Last weekend, I was in Baltimore, Maryland for the IA Summit conference. I had two amazing meals there that I photographed to share. Here is a look at one of them.
The first I have to share is the lunch I had at Lebanese Taverna, which is a family restaurant serving food from their home country of Lebanon in various outposts (6! Well, the founding couple does have 5 grown children now) in the DC Metropolitan area, which include this restaurant in the Harbor East area of the Inner Harbor of Baltimore, nestled by the Legg Mason building and Four Seasons and the Promenade Apartment Building, so they have created a menu of authentic dishes that offer nourishment and comfort for residents while also the presentation and the hip modern atmosphere inside (and views of the water with their large bay windows) to satisfy the business and hotel guests as well. It was a little chilly that day, but they also outdoor seating which I could imagine makes for great al fresco dining with the views of the sailboats and people walking by.
Quite a few other attendees I chatted with had mentioned Lebanese Taverna, and I’m glad I tried it. For my quick lunch in between sessions on Sunday, I went with a recommendation from the waiter from the small plates section, Ouzi dish of braised lamb, spiced rice, yogurt sauce. The lamb was tender and moist and flavorful. The ouzi was really leaning towards a regular plate in amount rather the described “small plate” you can see, but I found the strength and resolve (ha ha) to make sure there was nothing left on that plate.
I had to ask the waiter because I had a difficult time choosing: other items such as chicken schwarma with rotisserie cooked chicken, Kibbeh Nayeh with lamb tartare, Eggs Awarma with housemade lamb confit with the scrambled egg, Shakshouka with poached eggs in a tomatoes and chili pepper gravy, Manakish Zaatar or Manakish B’Jibne flatbread with either mixed herbs or cheese, Maanek mild sausage or Sujok spicy sausage (both made with lamb & beef), Mediterranean cheese platter… hard call!
As you can probably also see, the pita bread arrives fresh to the table (too hot for me to even pick up to start) in a little basket perfectly shaped for dipping, along with olive oil and seasonings.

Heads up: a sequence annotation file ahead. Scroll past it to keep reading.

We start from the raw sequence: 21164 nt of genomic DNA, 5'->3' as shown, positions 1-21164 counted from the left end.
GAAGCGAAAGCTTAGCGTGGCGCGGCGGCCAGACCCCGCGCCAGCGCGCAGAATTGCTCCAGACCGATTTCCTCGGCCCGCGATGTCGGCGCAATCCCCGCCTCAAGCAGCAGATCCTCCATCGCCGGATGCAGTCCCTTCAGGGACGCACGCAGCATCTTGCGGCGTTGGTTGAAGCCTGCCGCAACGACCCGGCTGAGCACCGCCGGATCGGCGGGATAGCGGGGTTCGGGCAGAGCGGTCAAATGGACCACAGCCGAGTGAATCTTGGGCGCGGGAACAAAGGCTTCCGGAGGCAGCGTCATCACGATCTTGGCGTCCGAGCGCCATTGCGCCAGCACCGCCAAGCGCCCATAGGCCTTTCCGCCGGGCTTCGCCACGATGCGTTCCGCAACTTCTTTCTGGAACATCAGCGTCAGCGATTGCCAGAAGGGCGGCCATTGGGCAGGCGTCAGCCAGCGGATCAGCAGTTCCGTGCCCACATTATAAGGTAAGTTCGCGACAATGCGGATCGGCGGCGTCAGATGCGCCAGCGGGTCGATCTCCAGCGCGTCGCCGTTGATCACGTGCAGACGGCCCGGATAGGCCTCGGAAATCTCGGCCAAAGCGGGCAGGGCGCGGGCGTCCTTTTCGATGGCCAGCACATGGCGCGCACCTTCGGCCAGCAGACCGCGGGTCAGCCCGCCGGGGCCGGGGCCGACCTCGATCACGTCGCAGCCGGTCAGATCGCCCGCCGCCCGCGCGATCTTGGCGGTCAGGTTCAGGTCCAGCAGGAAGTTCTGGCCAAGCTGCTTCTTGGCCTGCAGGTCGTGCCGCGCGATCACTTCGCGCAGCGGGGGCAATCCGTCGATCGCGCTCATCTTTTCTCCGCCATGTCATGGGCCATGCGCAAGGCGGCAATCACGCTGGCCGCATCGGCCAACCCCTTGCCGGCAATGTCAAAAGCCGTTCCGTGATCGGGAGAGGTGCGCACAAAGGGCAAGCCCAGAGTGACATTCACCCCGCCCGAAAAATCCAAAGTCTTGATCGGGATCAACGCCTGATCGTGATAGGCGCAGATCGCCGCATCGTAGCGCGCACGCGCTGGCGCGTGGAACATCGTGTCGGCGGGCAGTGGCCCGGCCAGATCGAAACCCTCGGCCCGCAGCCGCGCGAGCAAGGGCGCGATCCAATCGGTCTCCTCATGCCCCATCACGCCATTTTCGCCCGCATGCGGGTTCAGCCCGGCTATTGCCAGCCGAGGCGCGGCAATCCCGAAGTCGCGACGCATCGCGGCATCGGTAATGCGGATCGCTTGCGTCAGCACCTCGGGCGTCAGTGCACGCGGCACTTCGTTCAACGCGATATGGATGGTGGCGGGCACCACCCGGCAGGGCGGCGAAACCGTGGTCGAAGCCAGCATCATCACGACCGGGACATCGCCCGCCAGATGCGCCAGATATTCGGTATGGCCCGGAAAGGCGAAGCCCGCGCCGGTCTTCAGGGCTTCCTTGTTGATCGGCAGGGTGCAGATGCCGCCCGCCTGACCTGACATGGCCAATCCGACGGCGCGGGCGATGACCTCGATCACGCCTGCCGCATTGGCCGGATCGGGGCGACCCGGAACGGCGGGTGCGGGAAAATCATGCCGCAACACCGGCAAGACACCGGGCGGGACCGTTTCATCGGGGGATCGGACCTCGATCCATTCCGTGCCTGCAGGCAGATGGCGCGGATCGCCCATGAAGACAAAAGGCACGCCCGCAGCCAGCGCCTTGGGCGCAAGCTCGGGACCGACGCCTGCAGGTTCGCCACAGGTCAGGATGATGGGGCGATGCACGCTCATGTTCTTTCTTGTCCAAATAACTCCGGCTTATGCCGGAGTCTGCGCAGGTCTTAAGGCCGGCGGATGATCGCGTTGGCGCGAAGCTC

I then finished with sweetness thanks to Knafe bel jibne, a dish of sweet cheese tart, golden semolina crust and sesame seed biscuit. This was listed on the Hot Mezze section of the menu (I did not have the stomach capacity to additionally order a Cold Mezze, sorry), but also on their Dessert section. The Dessert selections enticed me in multiple ways as well, offering the traditional baklava as well but also other options such as Halawet Jibne (a sweet cheese crepe with pistachio brittle and candied orange zest) and warm awamat (Lebanese donuts served with honey-saffron syrup, yogurt-milk pudding) or molten chocolate “Turkish Coffee” cake that boasted cardamom, marshmallow, and pistachio-orange ice cream. Yes, Lebanese sweets have a lot to offer!
The Knafe bel jibne was a really light dessert that balanced between the butteryness of the tart’s crust, the freshness of the cheese in the tart, and the seedy biscuit that had honey holding it onto the plate (and perhaps I wiped up more of that honey with that flakey biscuit as well). If I am in the area again, I would definitely give Lebanese Taverna another try. Despite several meat offerings, their menu also has options that could satisfy any vegetarian and will probably be a welcome break from all the seafood you will probably end up having (especially the Maryland crabcake). Doesn’t this inspire you to go out and have some Lebanese, or at least Mediterranean food now? Lebanese food is a lot more like tapas with small plates so definitely invite some friends so you can order a whole table’s worth of color and tastes.